Much like gymnastics, where I did experience joy, pride of accomplishment and positive effects in my body in spite of my injuries, I’m left wondering who or what the excessive pushing, the demand for greater performance is really for, in the end. In dairy medicine, as in many other spheres, we can still heed the law of diminishing returns – a biological law and an existential law – and use our science, including our experience with it, to figure out what we could do instead.

Addendum: I forgot to add this amazing interview with gymnast Elena Mukhina, “Grown Up Games”, translated from Russian. The interview was conducted in 1998 and published in Ogonyok Magazine. It is amazing and heart-breaking.

Vegetarian vs. veterinarian

March 31, 2009

Every so often at suppertime, my 7-year-old breaks into gales of laughter when he sees me eat a few bites of meat. “Mum, you’re a veterinarian, you can’t eat meat! – I’m going to tell your boss on you!!” His 11-year-old brother rolls his eyes and tries to explain for the umpteenth time the difference between veterinarian and vegetarian. But for Z, it’s a running joke – I’m pretty sure he knows the difference – the words are too similar and the idea that an animal doctor would eat her patients is a crazy kind of funny.

The fact is, I’ve never craved the taste of meat. I prepare it, cook it, serve it, and eat it more out of cultural habit, convenience and concern for getting enough protein, B12 vitamins and iron in the diet, rather than zeal for its taste and texture. Last summer I put a name to my approach to eating meat, with the word flexitarian. Basically, there is no maximum amount of meat allowed for a flexitarian, which is handy. I came across this concept in Michael Pollan’s In Defense of Food. Pollan’s writing on food has been influential for me, from The Botany of Desire, The Omnivore’s Dilemma and In Defense of Food – not because I felt he exposes information that I know nothing about; quite the contrary. It is wonderful to read someone like Pollan, an American with the travel opportunities, journalistic skills and funds to flesh out exactly what I already know about the trends and changes I’ve observed since my early days in grocery-store foraging in the late 1980s and through my nitty-gritty experience on the working end of North American agriculture. I’m gratified that he’s noticed all the things I’ve seen and thought about over the years.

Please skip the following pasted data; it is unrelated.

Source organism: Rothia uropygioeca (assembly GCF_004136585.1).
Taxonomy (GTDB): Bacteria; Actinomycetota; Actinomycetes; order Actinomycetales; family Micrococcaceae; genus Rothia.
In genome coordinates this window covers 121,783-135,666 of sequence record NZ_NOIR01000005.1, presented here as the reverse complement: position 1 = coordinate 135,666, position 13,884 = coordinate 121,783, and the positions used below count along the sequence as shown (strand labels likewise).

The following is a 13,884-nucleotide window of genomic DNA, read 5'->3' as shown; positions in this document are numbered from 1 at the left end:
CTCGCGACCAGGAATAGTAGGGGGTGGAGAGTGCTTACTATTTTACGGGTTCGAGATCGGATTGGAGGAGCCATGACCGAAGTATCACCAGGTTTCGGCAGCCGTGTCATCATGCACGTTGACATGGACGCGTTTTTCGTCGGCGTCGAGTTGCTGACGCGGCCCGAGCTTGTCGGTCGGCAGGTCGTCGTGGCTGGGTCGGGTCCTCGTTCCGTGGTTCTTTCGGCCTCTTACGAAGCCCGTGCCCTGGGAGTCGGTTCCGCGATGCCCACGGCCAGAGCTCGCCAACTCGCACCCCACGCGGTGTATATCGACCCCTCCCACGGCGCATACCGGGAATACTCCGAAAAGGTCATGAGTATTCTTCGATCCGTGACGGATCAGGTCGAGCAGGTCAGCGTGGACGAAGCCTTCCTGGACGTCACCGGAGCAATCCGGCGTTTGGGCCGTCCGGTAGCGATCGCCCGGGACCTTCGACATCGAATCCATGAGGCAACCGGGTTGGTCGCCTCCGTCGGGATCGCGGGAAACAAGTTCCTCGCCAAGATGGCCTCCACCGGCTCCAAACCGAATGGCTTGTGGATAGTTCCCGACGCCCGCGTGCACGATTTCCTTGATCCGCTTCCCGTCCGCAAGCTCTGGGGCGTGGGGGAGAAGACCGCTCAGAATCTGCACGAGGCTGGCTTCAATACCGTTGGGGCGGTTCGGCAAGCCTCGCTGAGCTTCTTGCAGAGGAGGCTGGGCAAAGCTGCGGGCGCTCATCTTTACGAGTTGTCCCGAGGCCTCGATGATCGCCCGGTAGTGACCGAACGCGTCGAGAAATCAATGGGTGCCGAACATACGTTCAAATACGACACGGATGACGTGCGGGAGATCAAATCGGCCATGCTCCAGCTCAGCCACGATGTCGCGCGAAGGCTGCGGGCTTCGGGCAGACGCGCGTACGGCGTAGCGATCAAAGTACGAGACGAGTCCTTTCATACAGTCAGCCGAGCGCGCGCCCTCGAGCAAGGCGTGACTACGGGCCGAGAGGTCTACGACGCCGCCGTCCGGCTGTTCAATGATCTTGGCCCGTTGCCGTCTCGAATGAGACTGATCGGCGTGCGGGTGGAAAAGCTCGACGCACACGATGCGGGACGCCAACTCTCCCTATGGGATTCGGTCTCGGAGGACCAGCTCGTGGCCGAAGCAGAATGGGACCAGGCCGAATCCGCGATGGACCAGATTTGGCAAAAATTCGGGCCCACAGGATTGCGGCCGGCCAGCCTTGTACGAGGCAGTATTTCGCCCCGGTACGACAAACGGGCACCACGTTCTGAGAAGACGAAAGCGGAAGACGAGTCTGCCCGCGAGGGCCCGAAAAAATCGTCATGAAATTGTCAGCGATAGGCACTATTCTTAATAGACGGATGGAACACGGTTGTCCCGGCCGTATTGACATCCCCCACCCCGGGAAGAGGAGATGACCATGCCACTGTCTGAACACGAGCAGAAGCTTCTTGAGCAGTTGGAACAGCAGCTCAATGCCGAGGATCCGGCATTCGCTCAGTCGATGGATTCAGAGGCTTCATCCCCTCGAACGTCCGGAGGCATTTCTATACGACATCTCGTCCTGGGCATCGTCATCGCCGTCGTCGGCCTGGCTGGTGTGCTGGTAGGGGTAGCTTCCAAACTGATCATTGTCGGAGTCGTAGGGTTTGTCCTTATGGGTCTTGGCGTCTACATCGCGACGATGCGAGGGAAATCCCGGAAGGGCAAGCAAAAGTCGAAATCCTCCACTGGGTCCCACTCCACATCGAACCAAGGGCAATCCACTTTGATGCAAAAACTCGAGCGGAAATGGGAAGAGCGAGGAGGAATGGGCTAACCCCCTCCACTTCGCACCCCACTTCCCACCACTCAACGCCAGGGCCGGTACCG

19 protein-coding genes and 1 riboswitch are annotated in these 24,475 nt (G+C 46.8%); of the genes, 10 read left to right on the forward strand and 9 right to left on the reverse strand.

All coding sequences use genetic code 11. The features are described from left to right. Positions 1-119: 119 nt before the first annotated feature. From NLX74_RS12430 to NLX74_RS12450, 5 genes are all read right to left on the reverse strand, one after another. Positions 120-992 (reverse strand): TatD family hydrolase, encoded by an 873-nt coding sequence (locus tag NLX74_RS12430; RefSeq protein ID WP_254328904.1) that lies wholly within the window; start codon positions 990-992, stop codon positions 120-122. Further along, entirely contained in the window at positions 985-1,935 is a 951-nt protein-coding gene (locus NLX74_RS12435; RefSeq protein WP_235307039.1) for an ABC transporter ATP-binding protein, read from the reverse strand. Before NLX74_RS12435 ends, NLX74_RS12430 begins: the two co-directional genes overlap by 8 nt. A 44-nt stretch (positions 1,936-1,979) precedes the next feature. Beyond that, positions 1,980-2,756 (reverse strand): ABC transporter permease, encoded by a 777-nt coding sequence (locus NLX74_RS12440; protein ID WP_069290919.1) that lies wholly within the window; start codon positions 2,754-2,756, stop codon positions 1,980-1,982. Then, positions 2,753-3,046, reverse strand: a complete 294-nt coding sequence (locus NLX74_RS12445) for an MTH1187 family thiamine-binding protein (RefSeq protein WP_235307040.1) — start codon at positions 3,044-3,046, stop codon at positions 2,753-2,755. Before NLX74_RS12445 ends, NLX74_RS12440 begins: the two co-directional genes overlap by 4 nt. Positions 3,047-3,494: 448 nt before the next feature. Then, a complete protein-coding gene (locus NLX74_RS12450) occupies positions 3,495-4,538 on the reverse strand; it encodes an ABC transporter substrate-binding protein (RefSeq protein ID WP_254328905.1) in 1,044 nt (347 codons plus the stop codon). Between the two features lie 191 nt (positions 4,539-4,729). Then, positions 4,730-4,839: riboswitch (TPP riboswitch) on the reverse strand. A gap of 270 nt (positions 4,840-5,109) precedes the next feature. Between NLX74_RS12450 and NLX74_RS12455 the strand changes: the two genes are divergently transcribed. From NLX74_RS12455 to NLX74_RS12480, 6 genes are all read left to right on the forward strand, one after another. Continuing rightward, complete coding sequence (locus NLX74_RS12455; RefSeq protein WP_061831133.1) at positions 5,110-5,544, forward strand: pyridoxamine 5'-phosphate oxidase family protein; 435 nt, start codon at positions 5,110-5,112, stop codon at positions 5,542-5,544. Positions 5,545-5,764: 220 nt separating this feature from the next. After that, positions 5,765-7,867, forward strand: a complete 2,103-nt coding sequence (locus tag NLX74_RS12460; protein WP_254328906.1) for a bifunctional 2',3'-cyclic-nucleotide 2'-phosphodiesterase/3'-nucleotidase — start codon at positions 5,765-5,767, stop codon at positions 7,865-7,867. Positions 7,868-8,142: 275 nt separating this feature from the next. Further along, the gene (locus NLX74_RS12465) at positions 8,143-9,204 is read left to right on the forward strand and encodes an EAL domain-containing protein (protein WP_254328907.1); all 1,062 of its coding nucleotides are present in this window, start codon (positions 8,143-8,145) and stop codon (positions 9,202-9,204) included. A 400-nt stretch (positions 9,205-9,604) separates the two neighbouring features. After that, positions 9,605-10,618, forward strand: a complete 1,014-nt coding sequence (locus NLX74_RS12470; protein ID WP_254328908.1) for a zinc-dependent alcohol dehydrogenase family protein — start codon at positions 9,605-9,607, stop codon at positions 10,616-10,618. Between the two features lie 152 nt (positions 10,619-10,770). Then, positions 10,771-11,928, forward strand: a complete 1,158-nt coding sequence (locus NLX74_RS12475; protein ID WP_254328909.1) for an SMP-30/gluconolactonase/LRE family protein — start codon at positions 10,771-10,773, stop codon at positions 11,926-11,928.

Lately, I’ve been wondering if it’s finally time for me to ramp up my flexitarianism, and shift into a completely vegetarian diet. For the past nine or so years, I’ve only eaten local meat, provided by a neighbour who took over the small cow-calf operation that I ran with pain and misery for the first few years, or else from the sheep and beef farmer down the road, who also produces chicken, turkey and various flavours of sausage. I haven’t eaten pork in years – I’m angry at the way the pork industry has polluted wide swaths of southern Quebec, and its up-and-down globalized cycles have ruined too many farmers. I came out of my visit to a pork operation in my first year of veterinary medicine thinking that there is nothing ethical or healthy about eating pigs, in any time or place. I’m with Moses on that one.

Right now, my freezer contains a one-pound bag of ground beef, a single turkey thigh, and some fish from last summer’s catch. I didn’t ration the meat at all during the winter, in fact I was relentlessly emptying the freezer and cooking all kinds of stews and meat dishes in anticipation of reaching the End of Meat. For the past few weeks, noting the coming penury, I’ve been buying and preparing cans of different bean varieties, some whole barley, lentils, falafel mix, and a package of tofu, which I breaded and baked (not bad, but could be better).

I have no idea if a steer will be slaughtered in the coming days or weeks; that would surprise me because this is the wrong time of year. Any young steer that was born too late in the 2008 season for slaughter in the fall would be too slim after a winter in the barn, and I’d like to think he’s looking forward to a summer in the fields. I certainly don’t want to deny him that pleasure after a long, dark winter in cramped conditions. Buy meat from the grocery? Ha, no. When you’ve had meat from the farm for so many years, grocery meat is not an option anymore – especially not chicken.